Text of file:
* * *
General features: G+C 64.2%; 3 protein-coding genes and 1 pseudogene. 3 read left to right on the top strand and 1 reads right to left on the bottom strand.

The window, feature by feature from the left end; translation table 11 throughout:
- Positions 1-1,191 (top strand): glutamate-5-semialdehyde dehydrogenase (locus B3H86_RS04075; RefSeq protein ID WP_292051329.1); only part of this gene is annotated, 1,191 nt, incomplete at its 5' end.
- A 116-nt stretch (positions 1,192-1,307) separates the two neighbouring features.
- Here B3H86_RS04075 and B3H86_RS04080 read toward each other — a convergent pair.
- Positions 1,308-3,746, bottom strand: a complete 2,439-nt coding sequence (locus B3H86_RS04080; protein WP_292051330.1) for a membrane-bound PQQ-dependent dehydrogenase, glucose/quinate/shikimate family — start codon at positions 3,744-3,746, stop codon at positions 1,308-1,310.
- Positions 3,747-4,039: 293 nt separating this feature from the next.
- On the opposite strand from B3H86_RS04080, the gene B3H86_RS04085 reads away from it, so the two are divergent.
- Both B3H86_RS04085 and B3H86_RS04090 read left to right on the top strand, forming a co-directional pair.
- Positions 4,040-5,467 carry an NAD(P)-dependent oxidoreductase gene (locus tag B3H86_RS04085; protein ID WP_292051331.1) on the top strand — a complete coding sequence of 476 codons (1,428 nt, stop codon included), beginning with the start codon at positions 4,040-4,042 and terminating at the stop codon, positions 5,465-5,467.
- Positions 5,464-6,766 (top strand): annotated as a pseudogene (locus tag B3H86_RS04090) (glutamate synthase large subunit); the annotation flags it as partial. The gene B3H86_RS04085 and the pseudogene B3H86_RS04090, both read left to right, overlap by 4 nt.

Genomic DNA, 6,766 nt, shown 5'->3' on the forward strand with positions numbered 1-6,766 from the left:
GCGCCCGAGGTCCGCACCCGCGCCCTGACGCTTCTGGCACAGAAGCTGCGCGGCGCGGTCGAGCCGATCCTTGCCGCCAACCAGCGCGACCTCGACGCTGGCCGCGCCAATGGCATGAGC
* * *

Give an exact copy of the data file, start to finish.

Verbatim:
General features: G+C 64.2%; 3 protein-coding genes and 1 pseudogene. 3 read left to right on the top strand and 1 reads right to left on the bottom strand.

The window, feature by feature from the left end; translation table 11 throughout:
- Positions 1-1,191 (top strand): glutamate-5-semialdehyde dehydrogenase (locus B3H86_RS04075; RefSeq protein ID WP_292051329.1); only part of this gene is annotated, 1,191 nt, incomplete at its 5' end.
- A 116-nt stretch (positions 1,192-1,307) separates the two neighbouring features.
- Here B3H86_RS04075 and B3H86_RS04080 read toward each other — a convergent pair.
- Positions 1,308-3,746, bottom strand: a complete 2,439-nt coding sequence (locus B3H86_RS04080; protein WP_292051330.1) for a membrane-bound PQQ-dependent dehydrogenase, glucose/quinate/shikimate family — start codon at positions 3,744-3,746, stop codon at positions 1,308-1,310.
- Positions 3,747-4,039: 293 nt separating this feature from the next.
- On the opposite strand from B3H86_RS04080, the gene B3H86_RS04085 reads away from it, so the two are divergent.
- Both B3H86_RS04085 and B3H86_RS04090 read left to right on the top strand, forming a co-directional pair.
- Positions 4,040-5,467 carry an NAD(P)-dependent oxidoreductase gene (locus tag B3H86_RS04085; protein ID WP_292051331.1) on the top strand — a complete coding sequence of 476 codons (1,428 nt, stop codon included), beginning with the start codon at positions 4,040-4,042 and terminating at the stop codon, positions 5,465-5,467.
- Positions 5,464-6,766 (top strand): annotated as a pseudogene (locus tag B3H86_RS04090) (glutamate synthase large subunit); the annotation flags it as partial. The gene B3H86_RS04085 and the pseudogene B3H86_RS04090, both read left to right, overlap by 4 nt.

Genomic DNA, 6,766 nt, shown 5'->3' on the forward strand with positions numbered 1-6,766 from the left:
GCGCCCGAGGTCCGCACCCGCGCCCTGACGCTTCTGGCACAGAAGCTGCGCGGCGCGGTCGAGCCGATCCTTGCCGCCAACCAGCGCGACCTCGACGCTGGCCGCGCCAATGGCATGAGC